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Members of the Oklahoma Criminal Justice Reclassification Coordination Council produced a proposal that would reclassify felony offenses with the stated intent of striking a balance between the need to reduce prison populations and achieve uniformity in sentencing.

The legislatively created council also recommended improved access to mental health resources and diversion programs, and an overhaul of mandatory minimum sentencing laws. A report sent to lawmakers in advance of the 2020 legislative session indicates the recommendations are intended to provide "clarity and consistency" to "victims and defendants" and "society at large."

We applaud those objectives and believe efforts to achieve them are long overdue. That is reflected by voters' overwhelming support of State Question 780, the reclassification of low-level nonviolent crimes, and SQ 781, the reinvestment of resulting savings.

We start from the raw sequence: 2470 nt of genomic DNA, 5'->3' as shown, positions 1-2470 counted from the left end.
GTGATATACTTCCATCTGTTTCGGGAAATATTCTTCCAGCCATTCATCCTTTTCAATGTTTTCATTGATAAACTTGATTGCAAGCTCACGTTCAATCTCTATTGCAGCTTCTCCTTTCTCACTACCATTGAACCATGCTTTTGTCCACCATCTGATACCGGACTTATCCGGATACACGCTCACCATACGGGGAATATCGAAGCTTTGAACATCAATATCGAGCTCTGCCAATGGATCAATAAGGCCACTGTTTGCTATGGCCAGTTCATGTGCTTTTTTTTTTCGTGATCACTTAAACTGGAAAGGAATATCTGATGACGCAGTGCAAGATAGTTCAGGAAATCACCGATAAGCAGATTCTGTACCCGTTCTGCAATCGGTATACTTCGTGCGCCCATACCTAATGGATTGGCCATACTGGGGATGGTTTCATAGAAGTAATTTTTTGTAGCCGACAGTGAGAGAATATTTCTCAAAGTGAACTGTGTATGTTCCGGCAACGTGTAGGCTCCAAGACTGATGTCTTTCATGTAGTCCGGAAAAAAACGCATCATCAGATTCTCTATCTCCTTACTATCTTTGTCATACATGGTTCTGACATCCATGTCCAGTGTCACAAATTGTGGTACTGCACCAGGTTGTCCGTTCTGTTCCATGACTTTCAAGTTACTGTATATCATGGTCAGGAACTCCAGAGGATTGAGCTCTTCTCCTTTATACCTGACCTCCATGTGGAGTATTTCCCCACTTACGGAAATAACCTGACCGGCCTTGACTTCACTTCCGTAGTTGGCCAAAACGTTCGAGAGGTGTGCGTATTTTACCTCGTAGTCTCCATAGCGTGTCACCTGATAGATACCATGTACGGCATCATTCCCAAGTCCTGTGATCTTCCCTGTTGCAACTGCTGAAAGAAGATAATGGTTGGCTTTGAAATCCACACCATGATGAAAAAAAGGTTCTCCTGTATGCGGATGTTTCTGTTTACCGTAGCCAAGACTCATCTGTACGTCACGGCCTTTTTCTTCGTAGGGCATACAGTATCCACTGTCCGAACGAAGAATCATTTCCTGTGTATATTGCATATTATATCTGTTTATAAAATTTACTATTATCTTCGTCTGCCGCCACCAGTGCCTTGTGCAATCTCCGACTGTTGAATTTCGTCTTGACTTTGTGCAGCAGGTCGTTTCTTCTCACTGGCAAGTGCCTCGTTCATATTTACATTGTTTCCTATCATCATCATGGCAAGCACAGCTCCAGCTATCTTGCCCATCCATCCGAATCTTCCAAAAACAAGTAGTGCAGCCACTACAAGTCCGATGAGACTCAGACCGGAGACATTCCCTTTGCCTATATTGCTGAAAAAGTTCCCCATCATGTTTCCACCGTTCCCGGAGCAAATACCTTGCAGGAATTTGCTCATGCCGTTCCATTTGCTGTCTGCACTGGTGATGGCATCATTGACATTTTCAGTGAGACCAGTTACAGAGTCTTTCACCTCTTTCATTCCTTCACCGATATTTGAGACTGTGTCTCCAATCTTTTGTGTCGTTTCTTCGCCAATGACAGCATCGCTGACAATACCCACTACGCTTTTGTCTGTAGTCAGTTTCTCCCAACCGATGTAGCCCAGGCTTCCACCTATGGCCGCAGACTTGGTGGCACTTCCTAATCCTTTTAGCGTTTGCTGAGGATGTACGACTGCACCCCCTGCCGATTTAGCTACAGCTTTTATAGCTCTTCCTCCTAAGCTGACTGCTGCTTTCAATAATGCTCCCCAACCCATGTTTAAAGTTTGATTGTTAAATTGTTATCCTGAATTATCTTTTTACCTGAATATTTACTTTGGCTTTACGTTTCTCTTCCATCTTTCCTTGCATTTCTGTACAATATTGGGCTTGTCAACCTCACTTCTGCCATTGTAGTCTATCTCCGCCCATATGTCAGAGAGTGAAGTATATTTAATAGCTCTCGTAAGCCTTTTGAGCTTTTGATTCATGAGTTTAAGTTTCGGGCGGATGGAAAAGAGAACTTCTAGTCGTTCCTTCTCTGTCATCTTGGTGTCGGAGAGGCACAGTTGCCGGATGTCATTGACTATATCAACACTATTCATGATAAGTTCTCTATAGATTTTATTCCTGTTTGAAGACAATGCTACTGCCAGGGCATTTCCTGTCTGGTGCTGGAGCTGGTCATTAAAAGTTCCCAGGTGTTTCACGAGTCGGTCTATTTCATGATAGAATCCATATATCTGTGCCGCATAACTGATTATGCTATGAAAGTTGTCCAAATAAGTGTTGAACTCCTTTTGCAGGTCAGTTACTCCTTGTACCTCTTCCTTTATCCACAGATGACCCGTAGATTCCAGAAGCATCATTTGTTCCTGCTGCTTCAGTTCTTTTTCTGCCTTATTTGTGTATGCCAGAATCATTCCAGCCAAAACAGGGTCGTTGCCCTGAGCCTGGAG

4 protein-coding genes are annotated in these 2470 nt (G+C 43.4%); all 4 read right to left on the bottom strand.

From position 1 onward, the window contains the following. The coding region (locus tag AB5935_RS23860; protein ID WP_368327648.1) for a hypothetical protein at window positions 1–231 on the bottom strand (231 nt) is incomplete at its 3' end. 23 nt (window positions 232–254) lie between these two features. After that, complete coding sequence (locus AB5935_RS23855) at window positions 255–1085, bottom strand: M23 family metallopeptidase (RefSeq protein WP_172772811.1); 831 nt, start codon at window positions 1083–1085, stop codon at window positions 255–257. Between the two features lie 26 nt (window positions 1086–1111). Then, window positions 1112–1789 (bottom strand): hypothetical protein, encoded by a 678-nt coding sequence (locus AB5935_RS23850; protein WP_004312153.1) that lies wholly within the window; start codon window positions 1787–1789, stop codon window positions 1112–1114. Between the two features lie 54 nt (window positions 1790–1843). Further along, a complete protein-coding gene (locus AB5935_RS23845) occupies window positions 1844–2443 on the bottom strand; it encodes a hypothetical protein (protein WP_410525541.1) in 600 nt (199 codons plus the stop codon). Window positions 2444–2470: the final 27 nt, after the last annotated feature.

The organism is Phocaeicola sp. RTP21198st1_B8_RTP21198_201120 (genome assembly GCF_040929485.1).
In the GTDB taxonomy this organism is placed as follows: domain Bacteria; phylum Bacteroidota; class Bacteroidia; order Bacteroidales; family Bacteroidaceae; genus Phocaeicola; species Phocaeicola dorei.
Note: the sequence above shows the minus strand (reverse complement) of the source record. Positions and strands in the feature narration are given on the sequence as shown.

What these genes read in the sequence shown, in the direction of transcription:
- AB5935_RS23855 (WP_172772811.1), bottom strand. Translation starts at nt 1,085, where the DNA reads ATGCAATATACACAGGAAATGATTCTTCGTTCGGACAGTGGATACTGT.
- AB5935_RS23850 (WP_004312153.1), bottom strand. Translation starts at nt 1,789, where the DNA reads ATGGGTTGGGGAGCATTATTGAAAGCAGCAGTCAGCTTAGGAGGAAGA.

Like a lot of things, the devil can be in the details, and the 22 members of the council represent many competing interests. So these proposals deserve close scrutiny to guard against unintended consequences. 

Oklahoma can no longer afford to incarcerate its residents at rates that are among the highest in the world — the commutation of sentences in November for more than 400 Oklahomans is expected to save taxpayers $11.9 million. 

To ensure success, the council's proposals must be screened to ensure the length of prison sentences are comparable to the national median for the same or similar crimes. Where feasible, the criminal code should be reformed to rely more on treatment rather than incarceration. 

While we acknowledge competing interests, the focus must remain on the mandate of reducing the state's prison population. 

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